“Within that load, we are using a combination of very fine 100 mesh and coarser 40/70. We have heard of some experiments with 200 mesh, but that trend to finer grains has stopped,” he said.

Mammoth Energy touches just about every basin across its service lines. “We see stable activity across the three main areas of the country: the Northeast, Appalachia and the Utica; the Scoop and Stack; and the Permian,” said Don Crist, director of investor relations. “Things are up a bit in the Eagle Ford in the last three months [as of third-quarter 2018], but the biggest change has been in the Rockies. We have been getting a lot more inquiries from the Powder River Basin and the D-J [Denver-Julesburg].”

For all the attention that the Permian gets, Crist noted that it is actually a late adopter in terms of drilling and completion techniques. “The Marcellus- Utica, the Scoop and Stack, even the Haynesville and D-J have all been early adopters in the past,” he said.

As an example, Crist said that “all the jobs we have done this year, we have used 100 mesh initially to sandblast the formation, then 40/70 behind that as proppant to hold the fractures open. This has shifted in recent years as historically 100% 40/70 was used. Operators are seeing the benefit of using 100 mesh to start fracks and open up the formations.”

Mammoth has expanded two of its facilities over the past year or so. The mine at Taylor, Wis., was expanded from 700,000 tons/year to 1.75 MMtons/ year. A new 300,000-tons/year dryer was installed in the Piranha facility and also in Wisconsin, increasing the capacity of that mine to 1.9 MMtons/year.

Quality over quantity

“We feel strongly that sand is specific to a need. Some operators have tried to use 100 mesh for completions, and long-term production is impacted when compared to using 40/70 as a propping agent. As a result, we have seen completions standardize with approximately 25% 100 mesh and 75% 40/70.

“While acknowledging the cost advantage of in-basin sand,” Crist added, “Northern white will have a place in the market because it is simply a better sand.”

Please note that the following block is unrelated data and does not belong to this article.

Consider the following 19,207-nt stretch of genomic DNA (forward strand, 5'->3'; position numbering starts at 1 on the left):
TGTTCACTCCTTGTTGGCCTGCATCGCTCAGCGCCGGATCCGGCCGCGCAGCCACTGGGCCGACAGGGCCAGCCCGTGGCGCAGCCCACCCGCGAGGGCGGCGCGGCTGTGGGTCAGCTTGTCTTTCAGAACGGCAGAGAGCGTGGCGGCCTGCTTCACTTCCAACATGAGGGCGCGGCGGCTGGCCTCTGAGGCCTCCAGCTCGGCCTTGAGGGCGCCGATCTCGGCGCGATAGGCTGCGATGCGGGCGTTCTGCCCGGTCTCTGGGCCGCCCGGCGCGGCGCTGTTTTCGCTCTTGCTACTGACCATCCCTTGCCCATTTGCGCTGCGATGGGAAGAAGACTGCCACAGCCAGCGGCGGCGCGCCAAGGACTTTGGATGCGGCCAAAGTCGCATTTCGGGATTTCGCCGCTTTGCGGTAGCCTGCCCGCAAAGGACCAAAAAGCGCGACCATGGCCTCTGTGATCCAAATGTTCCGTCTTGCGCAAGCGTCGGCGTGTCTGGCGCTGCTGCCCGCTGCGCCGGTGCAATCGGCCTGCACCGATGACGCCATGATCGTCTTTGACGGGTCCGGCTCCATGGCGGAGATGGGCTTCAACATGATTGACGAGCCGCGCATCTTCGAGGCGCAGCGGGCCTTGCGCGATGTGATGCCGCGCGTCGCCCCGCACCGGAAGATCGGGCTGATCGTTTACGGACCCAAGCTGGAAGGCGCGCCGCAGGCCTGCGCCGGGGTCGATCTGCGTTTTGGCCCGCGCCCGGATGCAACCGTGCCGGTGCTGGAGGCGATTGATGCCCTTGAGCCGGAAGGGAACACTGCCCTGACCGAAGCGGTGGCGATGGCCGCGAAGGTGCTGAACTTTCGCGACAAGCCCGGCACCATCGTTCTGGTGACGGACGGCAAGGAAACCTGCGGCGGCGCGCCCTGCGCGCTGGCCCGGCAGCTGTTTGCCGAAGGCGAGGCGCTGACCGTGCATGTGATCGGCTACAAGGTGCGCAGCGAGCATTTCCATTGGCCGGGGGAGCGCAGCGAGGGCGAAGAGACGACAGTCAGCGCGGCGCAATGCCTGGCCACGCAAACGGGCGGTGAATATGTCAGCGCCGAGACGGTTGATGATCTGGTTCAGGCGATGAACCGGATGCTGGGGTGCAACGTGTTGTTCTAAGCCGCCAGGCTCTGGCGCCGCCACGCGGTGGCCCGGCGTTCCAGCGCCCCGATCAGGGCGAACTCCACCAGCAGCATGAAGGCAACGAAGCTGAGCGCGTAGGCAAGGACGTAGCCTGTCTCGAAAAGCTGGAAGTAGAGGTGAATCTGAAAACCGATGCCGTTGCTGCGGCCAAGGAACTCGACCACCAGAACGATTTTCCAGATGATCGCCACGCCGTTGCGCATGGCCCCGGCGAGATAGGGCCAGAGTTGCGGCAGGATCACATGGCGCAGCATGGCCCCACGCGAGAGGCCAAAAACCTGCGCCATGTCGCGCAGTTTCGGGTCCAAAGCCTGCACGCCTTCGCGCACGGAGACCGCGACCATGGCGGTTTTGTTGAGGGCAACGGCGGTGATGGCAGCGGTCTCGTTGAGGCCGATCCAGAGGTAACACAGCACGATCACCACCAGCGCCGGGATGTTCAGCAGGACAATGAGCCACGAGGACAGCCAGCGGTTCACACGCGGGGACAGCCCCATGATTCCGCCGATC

Regardless of grain size, he noted that loading seems to be stabilizing around 3,000 lb/ft. That is substantially higher than the 1,000 lb/ft that was common just a few years ago.

Pressures remain variable, mostly by formation. “Here in Oklahoma, the Scoop is deeper and is a higher pressure formation,” Crist said. “The Stack runs across several zones. In the northeast portion in Osage County, pumping is usually at about 6,000 psi. In the deepest part of the Scoop, it might be twice that. From an equipment standpoint, anything above 8,000 psi is high-pressure work.”

Laterals are also variable. “About 6,500 ft to 7,500 ft is standard,” Crist said. “[And] 10,000 ft is still big in most places, but in the Bakken we have been doing 10,000 ft for eight years. In the Permian we are seeing an average of about 7,000 ft with some wells getting longer toward 10,000 ft.”

By the end of the year, specialty chemicals firm ChemTerra Innovation expects to have its greenfield chemical blending plant in service in West Texas. ChemTerra is playing both sides of the proppant business, supplying coatings that reduce dust and other lost material to rail cars of premium sand that are shipped from upper midwestern states and also supplying coatings for in-basin sand to improve its performance to compete with Northern white sand.

ChemTerra was created as a discrete operation within Trican Well Service at the end of 2017 to sustain the North American growth of its oilfield chemicals business even as the parent well service business consolidated to exclusively Canadian operations. ChemTerra also has developed surfactants to enhance oil recovery, part of its larger portfolio of oilfield chemicals for hydraulic fracturing, well stimulation and cementing. The company manufactures some of its own coatings and chemicals and also contracts some manufacturing to toll blending companies.

“We are still a new company just establishing our place in the industry,” said Natasha Kostenuk, ChemTerra’s general manager, “but we have been very well received and [are] looking [for ward] to a strong 2019.” She added that business in Canada has been a little tough lately with all the pipeline controversies and export constraints, so the company has been focusing its chemicals growth in the U.S. where production and exports are booming.